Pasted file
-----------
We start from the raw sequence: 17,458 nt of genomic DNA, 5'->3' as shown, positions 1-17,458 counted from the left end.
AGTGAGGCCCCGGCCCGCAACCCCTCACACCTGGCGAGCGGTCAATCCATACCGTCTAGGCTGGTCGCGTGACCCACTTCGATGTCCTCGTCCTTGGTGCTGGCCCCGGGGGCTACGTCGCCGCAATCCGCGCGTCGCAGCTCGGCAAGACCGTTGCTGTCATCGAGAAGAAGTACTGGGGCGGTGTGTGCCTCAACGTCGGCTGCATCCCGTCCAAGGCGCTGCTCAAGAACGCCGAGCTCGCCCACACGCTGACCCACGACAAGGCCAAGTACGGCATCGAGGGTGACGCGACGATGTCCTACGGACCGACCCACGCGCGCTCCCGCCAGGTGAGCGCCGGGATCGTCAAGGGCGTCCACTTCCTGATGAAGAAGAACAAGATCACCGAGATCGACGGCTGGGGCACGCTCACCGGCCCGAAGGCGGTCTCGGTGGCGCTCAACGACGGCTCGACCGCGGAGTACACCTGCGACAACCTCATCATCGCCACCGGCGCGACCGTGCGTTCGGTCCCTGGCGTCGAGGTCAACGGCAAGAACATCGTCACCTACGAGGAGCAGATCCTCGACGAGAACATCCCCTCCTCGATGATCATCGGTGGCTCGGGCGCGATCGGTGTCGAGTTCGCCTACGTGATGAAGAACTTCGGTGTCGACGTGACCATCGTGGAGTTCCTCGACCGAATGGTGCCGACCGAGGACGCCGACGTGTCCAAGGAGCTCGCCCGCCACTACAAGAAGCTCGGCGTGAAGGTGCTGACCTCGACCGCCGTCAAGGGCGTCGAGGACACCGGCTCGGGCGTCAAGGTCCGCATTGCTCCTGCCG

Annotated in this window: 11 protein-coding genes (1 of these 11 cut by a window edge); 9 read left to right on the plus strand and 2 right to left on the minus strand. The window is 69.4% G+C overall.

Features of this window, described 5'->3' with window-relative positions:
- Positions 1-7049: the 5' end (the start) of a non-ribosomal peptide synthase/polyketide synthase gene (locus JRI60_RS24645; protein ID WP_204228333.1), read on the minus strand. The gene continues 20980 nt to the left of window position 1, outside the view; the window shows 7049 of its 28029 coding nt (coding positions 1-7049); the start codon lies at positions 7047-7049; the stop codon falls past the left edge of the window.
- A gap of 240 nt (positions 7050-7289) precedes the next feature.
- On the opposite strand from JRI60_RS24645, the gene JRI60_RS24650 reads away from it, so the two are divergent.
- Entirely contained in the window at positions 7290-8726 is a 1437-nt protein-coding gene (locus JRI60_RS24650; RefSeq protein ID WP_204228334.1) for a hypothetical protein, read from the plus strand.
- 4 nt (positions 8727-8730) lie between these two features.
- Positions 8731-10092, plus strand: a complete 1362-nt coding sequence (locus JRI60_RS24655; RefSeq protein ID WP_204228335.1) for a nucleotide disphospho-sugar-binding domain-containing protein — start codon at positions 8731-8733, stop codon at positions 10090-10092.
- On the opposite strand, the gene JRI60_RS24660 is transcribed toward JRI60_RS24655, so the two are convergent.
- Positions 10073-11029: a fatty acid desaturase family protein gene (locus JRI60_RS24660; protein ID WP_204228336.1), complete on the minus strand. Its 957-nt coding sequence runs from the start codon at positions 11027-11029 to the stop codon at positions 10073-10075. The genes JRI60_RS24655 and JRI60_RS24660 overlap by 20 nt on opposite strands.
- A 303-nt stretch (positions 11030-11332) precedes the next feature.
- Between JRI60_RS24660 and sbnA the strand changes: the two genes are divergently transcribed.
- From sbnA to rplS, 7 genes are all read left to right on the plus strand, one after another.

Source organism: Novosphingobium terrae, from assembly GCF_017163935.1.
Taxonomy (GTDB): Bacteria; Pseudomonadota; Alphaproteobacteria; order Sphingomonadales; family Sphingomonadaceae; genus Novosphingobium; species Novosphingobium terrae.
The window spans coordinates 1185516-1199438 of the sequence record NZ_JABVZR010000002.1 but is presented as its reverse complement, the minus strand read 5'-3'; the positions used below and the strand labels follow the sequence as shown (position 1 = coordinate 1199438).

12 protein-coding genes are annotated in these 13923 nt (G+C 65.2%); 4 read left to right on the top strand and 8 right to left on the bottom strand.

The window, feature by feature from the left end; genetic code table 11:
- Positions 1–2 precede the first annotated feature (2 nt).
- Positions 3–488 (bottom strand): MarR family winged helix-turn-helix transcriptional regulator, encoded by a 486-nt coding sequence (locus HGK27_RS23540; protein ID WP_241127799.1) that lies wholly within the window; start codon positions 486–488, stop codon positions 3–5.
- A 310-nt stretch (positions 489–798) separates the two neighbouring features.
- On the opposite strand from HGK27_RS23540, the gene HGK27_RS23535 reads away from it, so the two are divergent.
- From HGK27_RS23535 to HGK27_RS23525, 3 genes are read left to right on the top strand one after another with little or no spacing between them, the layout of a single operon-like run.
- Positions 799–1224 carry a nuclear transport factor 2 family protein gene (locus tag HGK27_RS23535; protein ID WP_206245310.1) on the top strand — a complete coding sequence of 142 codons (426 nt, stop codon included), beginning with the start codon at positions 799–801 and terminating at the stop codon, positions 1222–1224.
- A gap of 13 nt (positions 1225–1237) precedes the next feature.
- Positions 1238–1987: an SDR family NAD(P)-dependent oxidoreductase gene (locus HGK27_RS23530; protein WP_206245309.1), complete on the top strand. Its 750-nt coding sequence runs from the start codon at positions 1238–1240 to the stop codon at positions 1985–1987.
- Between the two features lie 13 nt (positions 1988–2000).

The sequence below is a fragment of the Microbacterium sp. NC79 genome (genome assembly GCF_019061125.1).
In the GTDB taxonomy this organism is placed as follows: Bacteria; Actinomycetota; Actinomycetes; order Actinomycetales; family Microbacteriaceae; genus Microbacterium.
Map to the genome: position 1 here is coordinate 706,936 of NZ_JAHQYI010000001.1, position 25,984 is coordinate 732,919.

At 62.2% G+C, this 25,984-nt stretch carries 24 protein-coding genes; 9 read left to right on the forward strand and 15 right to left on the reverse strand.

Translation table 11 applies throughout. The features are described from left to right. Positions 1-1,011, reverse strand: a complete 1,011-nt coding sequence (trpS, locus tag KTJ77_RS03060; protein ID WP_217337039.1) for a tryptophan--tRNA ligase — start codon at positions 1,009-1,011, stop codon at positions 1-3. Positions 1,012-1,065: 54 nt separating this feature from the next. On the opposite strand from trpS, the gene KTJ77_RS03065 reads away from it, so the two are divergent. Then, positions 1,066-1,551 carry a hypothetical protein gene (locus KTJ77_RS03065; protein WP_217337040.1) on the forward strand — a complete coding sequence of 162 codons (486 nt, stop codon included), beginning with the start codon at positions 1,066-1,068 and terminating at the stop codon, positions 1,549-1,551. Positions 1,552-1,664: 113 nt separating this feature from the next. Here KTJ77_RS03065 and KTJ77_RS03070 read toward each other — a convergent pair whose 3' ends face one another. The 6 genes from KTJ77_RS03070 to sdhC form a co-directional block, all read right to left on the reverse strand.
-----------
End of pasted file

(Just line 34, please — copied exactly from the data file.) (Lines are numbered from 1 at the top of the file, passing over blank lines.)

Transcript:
Translation table 11 applies throughout. The features are described from left to right. Positions 1-1,011, reverse strand: a complete 1,011-nt coding sequence (trpS, locus tag KTJ77_RS03060; protein ID WP_217337039.1) for a tryptophan--tRNA ligase — start codon at positions 1,009-1,011, stop codon at positions 1-3. Positions 1,012-1,065: 54 nt separating this feature from the next. On the opposite strand from trpS, the gene KTJ77_RS03065 reads away from it, so the two are divergent. Then, positions 1,066-1,551 carry a hypothetical protein gene (locus KTJ77_RS03065; protein WP_217337040.1) on the forward strand — a complete coding sequence of 162 codons (486 nt, stop codon included), beginning with the start codon at positions 1,066-1,068 and terminating at the stop codon, positions 1,549-1,551. Positions 1,552-1,664: 113 nt separating this feature from the next. Here KTJ77_RS03065 and KTJ77_RS03070 read toward each other — a convergent pair whose 3' ends face one another. The 6 genes from KTJ77_RS03070 to sdhC form a co-directional block, all read right to left on the reverse strand.